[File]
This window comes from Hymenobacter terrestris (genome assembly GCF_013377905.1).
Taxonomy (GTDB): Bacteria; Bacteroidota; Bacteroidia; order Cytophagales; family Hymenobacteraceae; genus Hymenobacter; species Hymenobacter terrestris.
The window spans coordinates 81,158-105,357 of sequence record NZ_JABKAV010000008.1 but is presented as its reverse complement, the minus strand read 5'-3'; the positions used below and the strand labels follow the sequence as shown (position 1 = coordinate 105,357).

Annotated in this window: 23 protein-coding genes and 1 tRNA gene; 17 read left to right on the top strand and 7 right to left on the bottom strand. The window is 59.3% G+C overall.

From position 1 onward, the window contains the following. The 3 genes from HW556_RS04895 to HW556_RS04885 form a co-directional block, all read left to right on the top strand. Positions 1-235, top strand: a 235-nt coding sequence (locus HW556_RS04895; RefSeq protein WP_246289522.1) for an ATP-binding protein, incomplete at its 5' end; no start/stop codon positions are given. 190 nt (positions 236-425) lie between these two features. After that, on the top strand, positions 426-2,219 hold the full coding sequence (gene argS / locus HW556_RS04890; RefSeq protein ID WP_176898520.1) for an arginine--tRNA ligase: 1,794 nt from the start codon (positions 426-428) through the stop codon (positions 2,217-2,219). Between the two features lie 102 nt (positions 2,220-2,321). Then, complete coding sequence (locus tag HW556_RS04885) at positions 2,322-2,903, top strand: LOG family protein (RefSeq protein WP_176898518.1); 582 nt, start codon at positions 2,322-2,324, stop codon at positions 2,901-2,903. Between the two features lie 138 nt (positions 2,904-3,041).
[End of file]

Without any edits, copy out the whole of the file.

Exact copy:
This window comes from Hymenobacter terrestris (genome assembly GCF_013377905.1).
Taxonomy (GTDB): Bacteria; Bacteroidota; Bacteroidia; order Cytophagales; family Hymenobacteraceae; genus Hymenobacter; species Hymenobacter terrestris.
The window spans coordinates 81,158-105,357 of sequence record NZ_JABKAV010000008.1 but is presented as its reverse complement, the minus strand read 5'-3'; the positions used below and the strand labels follow the sequence as shown (position 1 = coordinate 105,357).

Annotated in this window: 23 protein-coding genes and 1 tRNA gene; 17 read left to right on the top strand and 7 right to left on the bottom strand. The window is 59.3% G+C overall.

From position 1 onward, the window contains the following. The 3 genes from HW556_RS04895 to HW556_RS04885 form a co-directional block, all read left to right on the top strand. Positions 1-235, top strand: a 235-nt coding sequence (locus HW556_RS04895; RefSeq protein WP_246289522.1) for an ATP-binding protein, incomplete at its 5' end; no start/stop codon positions are given. 190 nt (positions 236-425) lie between these two features. After that, on the top strand, positions 426-2,219 hold the full coding sequence (gene argS / locus HW556_RS04890; RefSeq protein ID WP_176898520.1) for an arginine--tRNA ligase: 1,794 nt from the start codon (positions 426-428) through the stop codon (positions 2,217-2,219). Between the two features lie 102 nt (positions 2,220-2,321). Then, complete coding sequence (locus tag HW556_RS04885) at positions 2,322-2,903, top strand: LOG family protein (RefSeq protein WP_176898518.1); 582 nt, start codon at positions 2,322-2,324, stop codon at positions 2,901-2,903. Between the two features lie 138 nt (positions 2,904-3,041).